Visiting Springbank

By John Drew

Today I visited Springbank centre and had the opportunity to join the preschoolers with their walk to the cemetery.  I felt very welcomed by everyone and made to feel very comfortable even though it was my first fully involved visit to the preschool room.  I have been visiting the St. John centre regularly and it was very interesting to observe how the divergent outdoor spatial dynamics of these two sites impact the experiences of both the children and educators.

St. John centre is nestled in a new and quickly developing suburban enclave.  The road traffic is minimal and the school in which it is located backs into a small forest.  At St. John, the forest is the primary destination for outdoor visits and it is easily accessible.  At Springbank, the outdoor destination is of course the cemetery on the other side of the busy main stretch of Springbank Road.

As we began our walk to the cemetery, the contrast between the Springbank’s urban surroundings and St. John’s suburban environment became most apparent.  When we crossed the street and walked along the north side of Springbank Road I experienced the tension of navigating the preschoolers, hand in hand, safely along the street to our destination.  The looming London skyline, visible from our eastbound vantage point, further reinforced the impression of urban clamour.  In contrast, for the children and educators, the walk was a more routine encounter with a familiar environment, one to which alert but not intimidated.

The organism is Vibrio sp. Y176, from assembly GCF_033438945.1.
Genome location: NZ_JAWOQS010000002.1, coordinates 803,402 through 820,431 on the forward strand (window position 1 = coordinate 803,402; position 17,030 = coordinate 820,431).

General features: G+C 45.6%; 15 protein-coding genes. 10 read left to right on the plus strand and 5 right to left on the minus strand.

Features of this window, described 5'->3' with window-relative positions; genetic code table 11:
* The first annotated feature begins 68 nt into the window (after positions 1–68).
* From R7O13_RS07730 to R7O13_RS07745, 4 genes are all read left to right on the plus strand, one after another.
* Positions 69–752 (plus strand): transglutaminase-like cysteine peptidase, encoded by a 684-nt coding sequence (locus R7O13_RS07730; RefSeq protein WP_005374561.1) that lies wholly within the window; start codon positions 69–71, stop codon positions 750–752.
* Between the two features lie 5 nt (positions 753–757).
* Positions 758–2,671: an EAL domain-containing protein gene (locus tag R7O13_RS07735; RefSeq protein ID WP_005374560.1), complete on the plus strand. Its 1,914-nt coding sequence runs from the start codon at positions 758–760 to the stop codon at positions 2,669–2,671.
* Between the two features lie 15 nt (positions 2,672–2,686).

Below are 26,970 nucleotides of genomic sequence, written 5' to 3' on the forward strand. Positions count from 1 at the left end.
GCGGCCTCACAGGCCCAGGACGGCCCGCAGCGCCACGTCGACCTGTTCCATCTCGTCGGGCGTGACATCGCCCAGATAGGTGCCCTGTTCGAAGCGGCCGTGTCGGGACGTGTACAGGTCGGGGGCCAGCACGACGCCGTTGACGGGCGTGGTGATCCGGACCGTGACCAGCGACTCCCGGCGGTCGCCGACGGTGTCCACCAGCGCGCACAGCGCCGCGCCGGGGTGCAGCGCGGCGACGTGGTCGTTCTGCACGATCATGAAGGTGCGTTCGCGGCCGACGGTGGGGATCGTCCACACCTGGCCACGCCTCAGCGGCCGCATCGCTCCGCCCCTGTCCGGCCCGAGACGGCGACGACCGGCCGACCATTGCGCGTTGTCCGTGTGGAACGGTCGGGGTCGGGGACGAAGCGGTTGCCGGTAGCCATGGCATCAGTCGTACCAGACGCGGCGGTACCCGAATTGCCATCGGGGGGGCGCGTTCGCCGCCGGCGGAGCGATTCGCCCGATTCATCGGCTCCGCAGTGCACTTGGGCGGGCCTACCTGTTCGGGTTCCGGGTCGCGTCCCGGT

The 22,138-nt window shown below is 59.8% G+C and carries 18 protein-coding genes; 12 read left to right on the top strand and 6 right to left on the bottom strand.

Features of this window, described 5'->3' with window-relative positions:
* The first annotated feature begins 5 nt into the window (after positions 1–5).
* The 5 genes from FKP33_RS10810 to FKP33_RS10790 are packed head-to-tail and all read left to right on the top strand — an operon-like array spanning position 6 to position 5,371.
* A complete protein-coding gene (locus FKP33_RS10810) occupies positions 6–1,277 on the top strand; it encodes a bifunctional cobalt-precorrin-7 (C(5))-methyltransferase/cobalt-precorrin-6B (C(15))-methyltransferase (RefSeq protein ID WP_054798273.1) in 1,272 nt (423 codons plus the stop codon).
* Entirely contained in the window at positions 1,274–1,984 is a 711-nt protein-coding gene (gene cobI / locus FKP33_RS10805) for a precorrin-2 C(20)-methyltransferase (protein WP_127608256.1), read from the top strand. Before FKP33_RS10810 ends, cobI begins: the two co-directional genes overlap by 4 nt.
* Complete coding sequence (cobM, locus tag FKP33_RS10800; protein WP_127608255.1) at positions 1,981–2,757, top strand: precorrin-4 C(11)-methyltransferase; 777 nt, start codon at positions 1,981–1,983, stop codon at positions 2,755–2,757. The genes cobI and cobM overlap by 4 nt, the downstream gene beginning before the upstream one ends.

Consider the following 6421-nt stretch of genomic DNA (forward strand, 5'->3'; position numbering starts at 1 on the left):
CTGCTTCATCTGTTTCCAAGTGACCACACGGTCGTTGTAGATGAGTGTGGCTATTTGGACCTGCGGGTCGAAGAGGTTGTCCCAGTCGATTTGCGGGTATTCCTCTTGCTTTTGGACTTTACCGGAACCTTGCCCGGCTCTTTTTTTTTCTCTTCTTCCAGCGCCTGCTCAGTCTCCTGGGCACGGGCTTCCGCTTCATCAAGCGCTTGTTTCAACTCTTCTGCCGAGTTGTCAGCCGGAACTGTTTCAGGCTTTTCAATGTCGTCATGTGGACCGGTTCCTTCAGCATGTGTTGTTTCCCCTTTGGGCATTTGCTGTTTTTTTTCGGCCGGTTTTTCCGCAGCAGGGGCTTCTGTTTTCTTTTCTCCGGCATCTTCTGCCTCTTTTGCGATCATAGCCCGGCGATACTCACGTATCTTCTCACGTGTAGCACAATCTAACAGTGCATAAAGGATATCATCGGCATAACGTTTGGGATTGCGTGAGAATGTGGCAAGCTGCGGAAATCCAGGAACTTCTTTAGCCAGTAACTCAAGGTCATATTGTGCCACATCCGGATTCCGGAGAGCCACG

At the cemetery the dynamics changed considerably.  Once we arrived at this fairly contained environment (a large portion of park-like field adjacent to the grave sites) the children were able to run and play throughout this fielded area.  This experience marked another difference from the forest experience at St. John.  The trees and the rough, uneven ground of the St. John forest prevent the preschoolers from doing much running.  We are also concerned with losing sight of children if they venture much beyond the group as you can easily lose sight of them among the trees.  In the cemetery field, there are no such issues with sightlines and the preschoolers are able to venture out so long as they respect the boundaries.  This openness was especially impressed upon me when some of the kids asked me to play tag with them.  As I ran with the preschoolers on the field (and maneuvering around a few of the isolated trees) I realized that the only time I’ve run with the children is on the way back from the forest (when we are safely on school grounds).

 Of course, the cemetery was formally known in the preschool room as the “deer park” because of the many deer sightings and encounters.  I was informed that no deer had been sighted in six weeks and today we were no luckier in spotting deer, but the experience was no less eventful.  Perhaps I will be apart of deer encounters in the future.